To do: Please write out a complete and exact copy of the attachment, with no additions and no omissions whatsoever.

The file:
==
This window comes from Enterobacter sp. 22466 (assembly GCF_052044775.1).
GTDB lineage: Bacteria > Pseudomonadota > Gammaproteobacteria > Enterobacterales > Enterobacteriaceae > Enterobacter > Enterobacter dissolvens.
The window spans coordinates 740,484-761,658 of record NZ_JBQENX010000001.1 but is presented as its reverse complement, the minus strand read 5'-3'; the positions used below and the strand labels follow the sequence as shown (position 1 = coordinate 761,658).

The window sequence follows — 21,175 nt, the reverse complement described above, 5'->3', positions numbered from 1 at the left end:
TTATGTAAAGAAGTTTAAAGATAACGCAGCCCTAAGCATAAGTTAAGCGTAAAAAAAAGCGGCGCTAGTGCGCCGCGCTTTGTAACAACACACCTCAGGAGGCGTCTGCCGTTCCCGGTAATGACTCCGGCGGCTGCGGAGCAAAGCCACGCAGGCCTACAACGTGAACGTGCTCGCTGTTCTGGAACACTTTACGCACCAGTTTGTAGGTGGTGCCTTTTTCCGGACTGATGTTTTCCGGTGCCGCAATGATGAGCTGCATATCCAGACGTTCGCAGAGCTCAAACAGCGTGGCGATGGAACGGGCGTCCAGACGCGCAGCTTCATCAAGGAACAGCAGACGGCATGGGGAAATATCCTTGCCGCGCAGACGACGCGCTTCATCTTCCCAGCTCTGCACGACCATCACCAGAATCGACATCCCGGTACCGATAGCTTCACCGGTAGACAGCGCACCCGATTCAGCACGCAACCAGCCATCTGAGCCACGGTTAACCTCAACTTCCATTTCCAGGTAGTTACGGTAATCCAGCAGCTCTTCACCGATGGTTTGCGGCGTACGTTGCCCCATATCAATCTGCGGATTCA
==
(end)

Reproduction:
This window comes from Enterobacter sp. 22466 (assembly GCF_052044775.1).
GTDB lineage: Bacteria > Pseudomonadota > Gammaproteobacteria > Enterobacterales > Enterobacteriaceae > Enterobacter > Enterobacter dissolvens.
The window spans coordinates 740,484-761,658 of record NZ_JBQENX010000001.1 but is presented as its reverse complement, the minus strand read 5'-3'; the positions used below and the strand labels follow the sequence as shown (position 1 = coordinate 761,658).

The window sequence follows — 21,175 nt, the reverse complement described above, 5'->3', positions numbered from 1 at the left end:
TTATGTAAAGAAGTTTAAAGATAACGCAGCCCTAAGCATAAGTTAAGCGTAAAAAAAAGCGGCGCTAGTGCGCCGCGCTTTGTAACAACACACCTCAGGAGGCGTCTGCCGTTCCCGGTAATGACTCCGGCGGCTGCGGAGCAAAGCCACGCAGGCCTACAACGTGAACGTGCTCGCTGTTCTGGAACACTTTACGCACCAGTTTGTAGGTGGTGCCTTTTTCCGGACTGATGTTTTCCGGTGCCGCAATGATGAGCTGCATATCCAGACGTTCGCAGAGCTCAAACAGCGTGGCGATGGAACGGGCGTCCAGACGCGCAGCTTCATCAAGGAACAGCAGACGGCATGGGGAAATATCCTTGCCGCGCAGACGACGCGCTTCATCTTCCCAGCTCTGCACGACCATCACCAGAATCGACATCCCGGTACCGATAGCTTCACCGGTAGACAGCGCACCCGATTCAGCACGCAACCAGCCATCTGAGCCACGGTTAACCTCAACTTCCATTTCCAGGTAGTTACGGTAATCCAGCAGCTCTTCACCGATGGTTTGCGGCGTACGTTGCCCCATATCAATCTGCGGATTCA